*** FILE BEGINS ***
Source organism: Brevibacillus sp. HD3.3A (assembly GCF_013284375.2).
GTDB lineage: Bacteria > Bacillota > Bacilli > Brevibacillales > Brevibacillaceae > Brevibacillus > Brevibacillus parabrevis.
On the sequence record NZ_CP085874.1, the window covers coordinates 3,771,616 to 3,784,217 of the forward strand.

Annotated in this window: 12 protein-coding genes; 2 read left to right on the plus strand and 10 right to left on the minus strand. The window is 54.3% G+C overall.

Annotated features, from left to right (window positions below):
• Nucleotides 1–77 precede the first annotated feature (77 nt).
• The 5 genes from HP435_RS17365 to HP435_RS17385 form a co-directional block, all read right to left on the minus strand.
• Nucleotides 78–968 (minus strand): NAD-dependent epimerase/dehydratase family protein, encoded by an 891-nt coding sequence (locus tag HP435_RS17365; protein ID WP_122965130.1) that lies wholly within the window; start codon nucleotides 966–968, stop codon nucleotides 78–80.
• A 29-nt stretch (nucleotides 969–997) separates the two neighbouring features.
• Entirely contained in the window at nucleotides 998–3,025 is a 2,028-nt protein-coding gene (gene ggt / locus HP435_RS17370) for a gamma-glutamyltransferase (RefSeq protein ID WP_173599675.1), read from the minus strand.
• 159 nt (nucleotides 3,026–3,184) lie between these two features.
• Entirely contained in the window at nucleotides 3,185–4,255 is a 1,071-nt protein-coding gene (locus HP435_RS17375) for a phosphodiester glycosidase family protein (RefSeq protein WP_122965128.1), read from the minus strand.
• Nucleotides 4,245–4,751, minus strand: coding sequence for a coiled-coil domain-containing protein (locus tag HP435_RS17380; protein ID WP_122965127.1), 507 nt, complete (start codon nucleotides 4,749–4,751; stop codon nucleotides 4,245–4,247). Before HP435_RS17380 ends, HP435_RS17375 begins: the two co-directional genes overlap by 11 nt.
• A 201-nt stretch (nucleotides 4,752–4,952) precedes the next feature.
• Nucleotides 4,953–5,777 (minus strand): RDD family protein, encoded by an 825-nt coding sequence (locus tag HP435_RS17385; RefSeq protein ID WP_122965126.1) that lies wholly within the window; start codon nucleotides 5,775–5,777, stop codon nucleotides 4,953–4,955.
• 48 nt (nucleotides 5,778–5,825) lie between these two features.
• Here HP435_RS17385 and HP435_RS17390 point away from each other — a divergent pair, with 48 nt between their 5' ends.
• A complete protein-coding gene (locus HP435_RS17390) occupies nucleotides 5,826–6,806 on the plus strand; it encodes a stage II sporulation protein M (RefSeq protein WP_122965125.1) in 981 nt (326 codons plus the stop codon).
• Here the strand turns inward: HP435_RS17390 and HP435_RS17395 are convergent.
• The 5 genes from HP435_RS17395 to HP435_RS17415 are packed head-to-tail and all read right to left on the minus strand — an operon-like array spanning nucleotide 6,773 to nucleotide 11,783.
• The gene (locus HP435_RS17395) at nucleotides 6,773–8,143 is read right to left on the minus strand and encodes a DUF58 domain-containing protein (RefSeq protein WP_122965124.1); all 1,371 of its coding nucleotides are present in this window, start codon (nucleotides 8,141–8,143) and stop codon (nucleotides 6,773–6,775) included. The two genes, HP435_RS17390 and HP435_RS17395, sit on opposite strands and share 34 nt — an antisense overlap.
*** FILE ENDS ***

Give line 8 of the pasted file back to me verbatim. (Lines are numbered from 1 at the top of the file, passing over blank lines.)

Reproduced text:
• Nucleotides 78–968 (minus strand): NAD-dependent epimerase/dehydratase family protein, encoded by an 891-nt coding sequence (locus tag HP435_RS17365; protein ID WP_122965130.1) that lies wholly within the window; start codon nucleotides 966–968, stop codon nucleotides 78–80.